Climbing the famed but rarely visited “sea stacks” off the coast of northwestern Ireland, arguably the wildest region in the country known as the Wild Atlantic Way, trekking in to remote cliff tops overlooking 1000-foot descents where cold and beautiful seas crash the ancient coastline awash with wildlife and, on clear days, breathtaking views, is an experience you won’t soon forget.

And to check this off your outdoor-adventure bucket list, there’s only one person to call: Iain Miller, founder of Unique Ascents and holder of more first- and solo-ascents of the Irish sea stacks than anyone else. It’s his backyard and you want to climb with him. Martin Boner, Stephen “Jock” Read and Alan Tees are also famed contemporary sea stack climbers; and Irish climbers including Paul McDermott, Robbie Fenlon, Donnie O’Sullivan, Eddie Cooper, Raymond Dunlop, Niall Grimes, Al Millar, Howard Hebbelthwaite and Brian Callan all left their mark in the region throughout the 1980s and ‘90s. And according to Miller, there’s still a vast amount of unclimbed and undeveloped rock along the coast of Donegal County in addition to the more than 100 routes on a dozen sea cliff islands along the exposed coast.

Alone-on-Cnoc-na-Mara

To get there, simply fly from Dublin to Donegal, and rent a car to take you up to the coast to rendezvous with your guides. The video above is the second ascent of Ireland’s highest sea stack where Miller notched a first ascent (FA) in 2009, and gives a good sense of the unspoiled beauty and vastness of the region. We got to climb with Miller back in 2014 while visiting the country to test a new line of Columbia Sportswear rain gear.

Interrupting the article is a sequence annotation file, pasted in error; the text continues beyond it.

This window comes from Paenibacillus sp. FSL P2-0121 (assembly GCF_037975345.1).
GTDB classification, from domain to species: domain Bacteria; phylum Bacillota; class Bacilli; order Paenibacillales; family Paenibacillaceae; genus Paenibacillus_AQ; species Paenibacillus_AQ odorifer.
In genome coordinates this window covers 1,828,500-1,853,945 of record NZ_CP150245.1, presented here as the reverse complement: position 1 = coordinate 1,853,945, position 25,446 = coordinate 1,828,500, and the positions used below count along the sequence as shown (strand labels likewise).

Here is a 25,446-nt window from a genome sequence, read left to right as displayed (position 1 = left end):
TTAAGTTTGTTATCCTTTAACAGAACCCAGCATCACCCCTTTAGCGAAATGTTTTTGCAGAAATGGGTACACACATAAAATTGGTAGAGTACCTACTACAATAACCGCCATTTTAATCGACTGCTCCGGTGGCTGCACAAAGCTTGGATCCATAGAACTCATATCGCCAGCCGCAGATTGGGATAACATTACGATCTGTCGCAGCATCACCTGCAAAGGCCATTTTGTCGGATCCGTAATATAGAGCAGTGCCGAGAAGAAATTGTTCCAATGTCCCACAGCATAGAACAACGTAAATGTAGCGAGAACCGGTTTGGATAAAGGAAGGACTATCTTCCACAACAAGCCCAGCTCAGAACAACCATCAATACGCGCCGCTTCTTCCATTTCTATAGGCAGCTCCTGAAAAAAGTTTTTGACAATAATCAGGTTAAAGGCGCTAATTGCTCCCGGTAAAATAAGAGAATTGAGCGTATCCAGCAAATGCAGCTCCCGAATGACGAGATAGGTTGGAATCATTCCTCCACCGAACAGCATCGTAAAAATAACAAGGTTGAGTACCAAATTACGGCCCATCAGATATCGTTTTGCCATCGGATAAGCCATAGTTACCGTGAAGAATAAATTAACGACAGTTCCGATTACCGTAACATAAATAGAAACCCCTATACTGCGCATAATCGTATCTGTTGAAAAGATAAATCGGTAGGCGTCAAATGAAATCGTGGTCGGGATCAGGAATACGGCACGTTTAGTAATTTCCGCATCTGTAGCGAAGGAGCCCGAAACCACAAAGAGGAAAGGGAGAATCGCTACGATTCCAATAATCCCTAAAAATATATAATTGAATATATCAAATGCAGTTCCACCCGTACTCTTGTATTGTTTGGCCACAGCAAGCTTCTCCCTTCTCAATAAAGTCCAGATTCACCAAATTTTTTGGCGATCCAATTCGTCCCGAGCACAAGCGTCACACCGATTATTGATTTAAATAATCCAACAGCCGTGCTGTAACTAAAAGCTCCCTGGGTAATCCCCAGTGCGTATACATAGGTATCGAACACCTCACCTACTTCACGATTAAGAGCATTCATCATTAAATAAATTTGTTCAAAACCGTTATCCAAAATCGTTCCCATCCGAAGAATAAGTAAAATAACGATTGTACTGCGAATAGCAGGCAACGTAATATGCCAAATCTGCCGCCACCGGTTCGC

Some of the sea stack climbing is really hard, like with ratings up to E6, but there’s also a lot of really easy routes, like 5.8, you can do in hiking shoes. We recommend bringing your own personal gear (shoes, harness, helmet, etc.). The other really cool thing about climbing here is that it’s a true multi-sport experience…you have to paddle out in rafts to reach many of the routes, and in our case, we built a giant Tyrolean traverse to get back to the mainland.

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